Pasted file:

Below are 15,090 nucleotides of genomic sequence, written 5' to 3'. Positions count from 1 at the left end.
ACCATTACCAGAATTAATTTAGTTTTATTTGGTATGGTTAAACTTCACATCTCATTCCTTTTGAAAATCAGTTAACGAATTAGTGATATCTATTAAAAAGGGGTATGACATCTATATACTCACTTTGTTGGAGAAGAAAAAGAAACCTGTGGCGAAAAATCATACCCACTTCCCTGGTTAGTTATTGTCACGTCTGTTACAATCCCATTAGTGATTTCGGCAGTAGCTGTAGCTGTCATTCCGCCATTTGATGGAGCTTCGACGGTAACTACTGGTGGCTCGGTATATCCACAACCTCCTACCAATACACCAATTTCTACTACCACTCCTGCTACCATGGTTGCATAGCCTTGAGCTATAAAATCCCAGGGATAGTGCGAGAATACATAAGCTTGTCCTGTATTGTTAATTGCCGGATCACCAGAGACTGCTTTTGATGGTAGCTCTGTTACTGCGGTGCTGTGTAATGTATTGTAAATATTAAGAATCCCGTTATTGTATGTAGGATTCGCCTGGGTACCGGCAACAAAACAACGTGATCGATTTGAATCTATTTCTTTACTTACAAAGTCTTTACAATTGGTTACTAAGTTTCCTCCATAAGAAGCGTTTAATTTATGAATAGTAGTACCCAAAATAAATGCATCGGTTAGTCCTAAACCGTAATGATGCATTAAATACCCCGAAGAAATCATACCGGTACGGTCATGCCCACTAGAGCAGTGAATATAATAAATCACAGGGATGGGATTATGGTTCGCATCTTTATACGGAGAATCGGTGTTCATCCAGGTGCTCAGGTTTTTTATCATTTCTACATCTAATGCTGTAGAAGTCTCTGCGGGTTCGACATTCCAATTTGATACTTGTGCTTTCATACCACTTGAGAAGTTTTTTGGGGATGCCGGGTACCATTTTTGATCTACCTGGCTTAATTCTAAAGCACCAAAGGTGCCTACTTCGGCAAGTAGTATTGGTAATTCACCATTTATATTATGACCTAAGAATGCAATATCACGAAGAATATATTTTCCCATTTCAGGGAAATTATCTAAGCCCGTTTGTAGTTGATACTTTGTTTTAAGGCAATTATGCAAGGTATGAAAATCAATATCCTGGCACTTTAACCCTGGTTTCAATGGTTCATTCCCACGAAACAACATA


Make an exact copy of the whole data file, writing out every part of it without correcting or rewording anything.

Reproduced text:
Below are 15,090 nucleotides of genomic sequence, written 5' to 3'. Positions count from 1 at the left end.
ACCATTACCAGAATTAATTTAGTTTTATTTGGTATGGTTAAACTTCACATCTCATTCCTTTTGAAAATCAGTTAACGAATTAGTGATATCTATTAAAAAGGGGTATGACATCTATATACTCACTTTGTTGGAGAAGAAAAAGAAACCTGTGGCGAAAAATCATACCCACTTCCCTGGTTAGTTATTGTCACGTCTGTTACAATCCCATTAGTGATTTCGGCAGTAGCTGTAGCTGTCATTCCGCCATTTGATGGAGCTTCGACGGTAACTACTGGTGGCTCGGTATATCCACAACCTCCTACCAATACACCAATTTCTACTACCACTCCTGCTACCATGGTTGCATAGCCTTGAGCTATAAAATCCCAGGGATAGTGCGAGAATACATAAGCTTGTCCTGTATTGTTAATTGCCGGATCACCAGAGACTGCTTTTGATGGTAGCTCTGTTACTGCGGTGCTGTGTAATGTATTGTAAATATTAAGAATCCCGTTATTGTATGTAGGATTCGCCTGGGTACCGGCAACAAAACAACGTGATCGATTTGAATCTATTTCTTTACTTACAAAGTCTTTACAATTGGTTACTAAGTTTCCTCCATAAGAAGCGTTTAATTTATGAATAGTAGTACCCAAAATAAATGCATCGGTTAGTCCTAAACCGTAATGATGCATTAAATACCCCGAAGAAATCATACCGGTACGGTCATGCCCACTAGAGCAGTGAATATAATAAATCACAGGGATGGGATTATGGTTCGCATCTTTATACGGAGAATCGGTGTTCATCCAGGTGCTCAGGTTTTTTATCATTTCTACATCTAATGCTGTAGAAGTCTCTGCGGGTTCGACATTCCAATTTGATACTTGTGCTTTCATACCACTTGAGAAGTTTTTTGGGGATGCCGGGTACCATTTTTGATCTACCTGGCTTAATTCTAAAGCACCAAAGGTGCCTACTTCGGCAAGTAGTATTGGTAATTCACCATTTATATTATGACCTAAGAATGCAATATCACGAAGAATATATTTTCCCATTTCAGGGAAATTATCTAAGCCCGTTTGTAGTTGATACTTTGTTTTAAGGCAATTATGCAAGGTATGAAAATCAATATCCTGGCACTTTAACCCTGGTTTCAATGGTTCATTCCCACGAAACAACATA